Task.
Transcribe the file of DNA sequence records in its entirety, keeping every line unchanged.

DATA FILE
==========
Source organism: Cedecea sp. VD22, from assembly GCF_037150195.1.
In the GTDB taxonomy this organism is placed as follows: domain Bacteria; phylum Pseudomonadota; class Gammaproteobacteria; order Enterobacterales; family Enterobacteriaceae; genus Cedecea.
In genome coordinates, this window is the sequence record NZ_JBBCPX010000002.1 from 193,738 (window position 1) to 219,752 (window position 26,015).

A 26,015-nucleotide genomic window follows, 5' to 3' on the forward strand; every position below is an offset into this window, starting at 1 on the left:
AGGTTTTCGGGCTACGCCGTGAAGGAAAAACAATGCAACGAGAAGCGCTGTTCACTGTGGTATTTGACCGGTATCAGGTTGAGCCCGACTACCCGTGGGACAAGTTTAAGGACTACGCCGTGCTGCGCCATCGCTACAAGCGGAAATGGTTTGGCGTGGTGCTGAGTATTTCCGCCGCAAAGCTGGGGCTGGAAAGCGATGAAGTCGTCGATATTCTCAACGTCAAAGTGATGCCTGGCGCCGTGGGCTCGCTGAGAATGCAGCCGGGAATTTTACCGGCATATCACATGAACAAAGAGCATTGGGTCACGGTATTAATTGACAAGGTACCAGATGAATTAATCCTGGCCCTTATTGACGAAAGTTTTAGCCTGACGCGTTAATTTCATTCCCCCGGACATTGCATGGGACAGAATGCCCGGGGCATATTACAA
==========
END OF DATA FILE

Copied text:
Source organism: Cedecea sp. VD22, from assembly GCF_037150195.1.
In the GTDB taxonomy this organism is placed as follows: domain Bacteria; phylum Pseudomonadota; class Gammaproteobacteria; order Enterobacterales; family Enterobacteriaceae; genus Cedecea.
In genome coordinates, this window is the sequence record NZ_JBBCPX010000002.1 from 193,738 (window position 1) to 219,752 (window position 26,015).

A 26,015-nucleotide genomic window follows, 5' to 3' on the forward strand; every position below is an offset into this window, starting at 1 on the left:
AGGTTTTCGGGCTACGCCGTGAAGGAAAAACAATGCAACGAGAAGCGCTGTTCACTGTGGTATTTGACCGGTATCAGGTTGAGCCCGACTACCCGTGGGACAAGTTTAAGGACTACGCCGTGCTGCGCCATCGCTACAAGCGGAAATGGTTTGGCGTGGTGCTGAGTATTTCCGCCGCAAAGCTGGGGCTGGAAAGCGATGAAGTCGTCGATATTCTCAACGTCAAAGTGATGCCTGGCGCCGTGGGCTCGCTGAGAATGCAGCCGGGAATTTTACCGGCATATCACATGAACAAAGAGCATTGGGTCACGGTATTAATTGACAAGGTACCAGATGAATTAATCCTGGCCCTTATTGACGAAAGTTTTAGCCTGACGCGTTAATTTCATTCCCCCGGACATTGCATGGGACAGAATGCCCGGGGCATATTACAA